Aldous Huxley Foresaw America’s Pill-Popping Addiction with Eerie Accuracy We’re Now Living in the Brave New World

Who ever thought the Rolling Stones and Aldous Huxley would agree on anything?

This apparent ease with which Americans have come to accept Valium—along with its fellow benzodiazepines, from Librium (chlordiazepoxide) and Klonopin (clonazepam) to Ativan (lorazepam) and Xanax (alprazolam)—is shocking. Huxley had it down. Quickly establishing itself as a basic “staple in medicine cabinets, as common as toothbrushes and razors,” Valium became what Andrea Tone describes as the world’s first blockbuster drug, “the first $100 million brand in pharmaceutical history, and between 1968 and 1981, the most widely prescribed medication in the Western world.” At its peak sales, in “1978 alone, Valium’s manufacturer, Hoffman-La Roche, sold nearly 2.3 billion tablets, enough to medicate half the globe.”
Like Thorazine before it, then, Valium is much more than just a new medication prescribed to treat another psychological illness. More importantly, it dramatically extended the reach of psychopharmacology itself. Whereas Thorazine and early antipsychotics (i.e., major tranquilizers) were used to treat seriously mentally ill patients suffering from schizophrenia and other readily identifiable psychoses, generally in asylums, a new generation of benzodiazepines or minor tranquilizers, such as Valium, began to “confuse the typical perturbations that are part of everyone’s life with true psychiatric disorder” (Frances).

No longer limited to treating major psychoses, Valium offered a new pill for everyday life: for the home, for the office, for the classroom, for the airplane, for the stage, for suburbia, and for public life at large. Everyone can take it and seemingly for almost any everyday anxiety, from prenuptial jitters to performance anxiety at work or social anxiety at a cocktail party with the neighbors. Consequently, “psychiatrists in the 1960s were faced with the alienation of everyday life in a way that no earlier generation of practitioners had been” with the result that psychotropic drugs became widely available to the masses, en masse, to treat an ever-increasing array of everyday anxieties and minor psychological disturbances for the first time (Healy 2002). Pills were no longer restricted to treating major illnesses; they became new panaceas for almost every imaginable form of quotidian distress, spilling out of psychiatrists’ specialized offices and the halls of asylums into patients’ common medicine cabinets.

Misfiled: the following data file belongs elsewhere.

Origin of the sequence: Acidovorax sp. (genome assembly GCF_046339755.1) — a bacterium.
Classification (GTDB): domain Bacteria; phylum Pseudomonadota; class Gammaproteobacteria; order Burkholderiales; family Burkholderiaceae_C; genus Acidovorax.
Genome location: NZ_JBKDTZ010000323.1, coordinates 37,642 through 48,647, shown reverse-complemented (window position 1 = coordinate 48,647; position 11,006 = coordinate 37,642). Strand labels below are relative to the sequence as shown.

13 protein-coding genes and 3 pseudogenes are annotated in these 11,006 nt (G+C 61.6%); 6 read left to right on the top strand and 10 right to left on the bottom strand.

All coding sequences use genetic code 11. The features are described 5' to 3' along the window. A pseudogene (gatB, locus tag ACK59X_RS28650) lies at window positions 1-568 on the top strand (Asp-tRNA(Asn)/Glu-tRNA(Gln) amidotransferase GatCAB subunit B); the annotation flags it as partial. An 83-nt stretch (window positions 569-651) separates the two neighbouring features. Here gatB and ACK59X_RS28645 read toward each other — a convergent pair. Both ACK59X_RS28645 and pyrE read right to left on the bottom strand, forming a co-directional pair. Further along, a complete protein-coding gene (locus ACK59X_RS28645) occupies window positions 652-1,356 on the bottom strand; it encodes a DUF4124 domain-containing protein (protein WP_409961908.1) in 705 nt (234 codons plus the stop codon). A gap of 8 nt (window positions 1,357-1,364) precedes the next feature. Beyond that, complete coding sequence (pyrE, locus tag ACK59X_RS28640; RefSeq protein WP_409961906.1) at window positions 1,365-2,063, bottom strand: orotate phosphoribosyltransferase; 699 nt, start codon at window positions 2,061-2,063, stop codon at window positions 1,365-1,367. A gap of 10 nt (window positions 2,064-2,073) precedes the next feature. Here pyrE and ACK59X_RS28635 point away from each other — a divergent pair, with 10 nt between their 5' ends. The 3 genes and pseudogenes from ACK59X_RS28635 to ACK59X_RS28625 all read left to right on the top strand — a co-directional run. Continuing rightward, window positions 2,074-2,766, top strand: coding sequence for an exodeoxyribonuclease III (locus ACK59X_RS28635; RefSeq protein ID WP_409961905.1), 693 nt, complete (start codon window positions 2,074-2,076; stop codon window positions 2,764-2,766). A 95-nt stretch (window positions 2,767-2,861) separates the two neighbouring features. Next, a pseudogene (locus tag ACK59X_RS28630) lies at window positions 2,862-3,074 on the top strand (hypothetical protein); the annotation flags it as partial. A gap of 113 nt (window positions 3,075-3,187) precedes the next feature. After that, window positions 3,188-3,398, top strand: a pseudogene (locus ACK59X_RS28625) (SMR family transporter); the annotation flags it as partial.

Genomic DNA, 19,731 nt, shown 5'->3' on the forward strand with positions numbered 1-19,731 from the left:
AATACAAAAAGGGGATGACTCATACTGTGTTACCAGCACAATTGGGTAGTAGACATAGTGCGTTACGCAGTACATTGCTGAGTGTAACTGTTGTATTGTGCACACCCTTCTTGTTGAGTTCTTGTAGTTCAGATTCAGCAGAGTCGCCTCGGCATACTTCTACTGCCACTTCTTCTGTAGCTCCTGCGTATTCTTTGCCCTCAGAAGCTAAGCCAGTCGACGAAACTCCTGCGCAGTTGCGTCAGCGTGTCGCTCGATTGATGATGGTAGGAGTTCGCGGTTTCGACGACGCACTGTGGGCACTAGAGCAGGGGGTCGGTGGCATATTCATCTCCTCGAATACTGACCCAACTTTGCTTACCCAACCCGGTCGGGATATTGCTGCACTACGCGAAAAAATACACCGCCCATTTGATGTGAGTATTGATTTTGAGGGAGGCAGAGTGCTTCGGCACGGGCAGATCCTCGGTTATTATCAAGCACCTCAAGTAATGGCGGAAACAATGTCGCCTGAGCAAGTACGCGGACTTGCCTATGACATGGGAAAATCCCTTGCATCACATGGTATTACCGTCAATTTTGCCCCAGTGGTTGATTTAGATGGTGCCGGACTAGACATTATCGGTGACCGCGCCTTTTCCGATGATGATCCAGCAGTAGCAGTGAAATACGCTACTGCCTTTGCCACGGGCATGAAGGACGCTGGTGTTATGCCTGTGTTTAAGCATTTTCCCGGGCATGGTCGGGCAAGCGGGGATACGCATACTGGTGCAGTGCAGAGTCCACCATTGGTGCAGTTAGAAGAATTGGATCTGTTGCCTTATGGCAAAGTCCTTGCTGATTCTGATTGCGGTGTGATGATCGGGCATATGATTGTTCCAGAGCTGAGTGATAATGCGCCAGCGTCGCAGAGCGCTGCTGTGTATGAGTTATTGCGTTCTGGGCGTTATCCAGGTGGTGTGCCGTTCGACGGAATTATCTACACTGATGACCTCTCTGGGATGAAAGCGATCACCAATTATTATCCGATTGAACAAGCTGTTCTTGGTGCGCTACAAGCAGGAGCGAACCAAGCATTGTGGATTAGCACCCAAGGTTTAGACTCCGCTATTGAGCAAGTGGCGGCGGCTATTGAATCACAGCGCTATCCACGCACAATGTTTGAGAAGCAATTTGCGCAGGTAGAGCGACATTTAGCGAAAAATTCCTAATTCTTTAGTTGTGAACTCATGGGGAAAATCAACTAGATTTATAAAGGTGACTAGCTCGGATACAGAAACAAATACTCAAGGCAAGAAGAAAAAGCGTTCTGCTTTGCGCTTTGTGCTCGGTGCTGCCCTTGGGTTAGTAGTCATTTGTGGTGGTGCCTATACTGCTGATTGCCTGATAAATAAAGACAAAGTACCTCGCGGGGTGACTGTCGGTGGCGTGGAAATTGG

Check out the The Rolling Stones’ Lyrics to Mother’s Little Helper.

What a drag it is getting old
“Kids are different today”
I hear ev’ry mother say
Mother needs something today to calm her down
And though she’s not really ill
There’s a little yellow pill
She goes running for the shelter of a mother’s little helper
And it helps her on her way, gets her through her busy day
“Things are different today”
I hear ev’ry mother say
Cooking fresh food for a husband’s just a drag
So she buys an instant cake and she burns her frozen steak
And goes running for the shelter of a mother’s little helper
And two help her on her way, get her through her busy day
Doctor please, some more of these
Outside the door, she took four more
What a drag it is getting old
“Men just aren’t the same today”
I hear ev’ry mother say
They just don’t…

By Robert Bennett
March 21, 2019